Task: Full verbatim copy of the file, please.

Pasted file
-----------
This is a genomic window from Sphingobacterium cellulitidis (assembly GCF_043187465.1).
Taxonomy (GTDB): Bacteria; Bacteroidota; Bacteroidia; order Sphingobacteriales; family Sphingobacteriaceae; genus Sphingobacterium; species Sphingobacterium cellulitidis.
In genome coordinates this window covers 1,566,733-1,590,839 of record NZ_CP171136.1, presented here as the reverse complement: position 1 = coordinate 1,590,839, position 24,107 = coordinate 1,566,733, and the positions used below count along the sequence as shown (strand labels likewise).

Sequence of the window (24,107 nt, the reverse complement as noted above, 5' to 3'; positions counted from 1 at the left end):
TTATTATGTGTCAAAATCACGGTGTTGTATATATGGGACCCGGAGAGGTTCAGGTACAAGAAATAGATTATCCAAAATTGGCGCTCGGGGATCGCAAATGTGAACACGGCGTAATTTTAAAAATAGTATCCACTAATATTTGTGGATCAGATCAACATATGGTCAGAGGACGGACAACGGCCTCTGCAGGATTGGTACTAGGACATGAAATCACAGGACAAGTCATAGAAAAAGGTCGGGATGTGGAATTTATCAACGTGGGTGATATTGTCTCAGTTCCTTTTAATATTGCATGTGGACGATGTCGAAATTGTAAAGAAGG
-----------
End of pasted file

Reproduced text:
This is a genomic window from Sphingobacterium cellulitidis (assembly GCF_043187465.1).
Taxonomy (GTDB): Bacteria; Bacteroidota; Bacteroidia; order Sphingobacteriales; family Sphingobacteriaceae; genus Sphingobacterium; species Sphingobacterium cellulitidis.
In genome coordinates this window covers 1,566,733-1,590,839 of record NZ_CP171136.1, presented here as the reverse complement: position 1 = coordinate 1,590,839, position 24,107 = coordinate 1,566,733, and the positions used below count along the sequence as shown (strand labels likewise).

Sequence of the window (24,107 nt, the reverse complement as noted above, 5' to 3'; positions counted from 1 at the left end):
TTATTATGTGTCAAAATCACGGTGTTGTATATATGGGACCCGGAGAGGTTCAGGTACAAGAAATAGATTATCCAAAATTGGCGCTCGGGGATCGCAAATGTGAACACGGCGTAATTTTAAAAATAGTATCCACTAATATTTGTGGATCAGATCAACATATGGTCAGAGGACGGACAACGGCCTCTGCAGGATTGGTACTAGGACATGAAATCACAGGACAAGTCATAGAAAAAGGTCGGGATGTGGAATTTATCAACGTGGGTGATATTGTCTCAGTTCCTTTTAATATTGCATGTGGACGATGTCGAAATTGTAAAGAAGG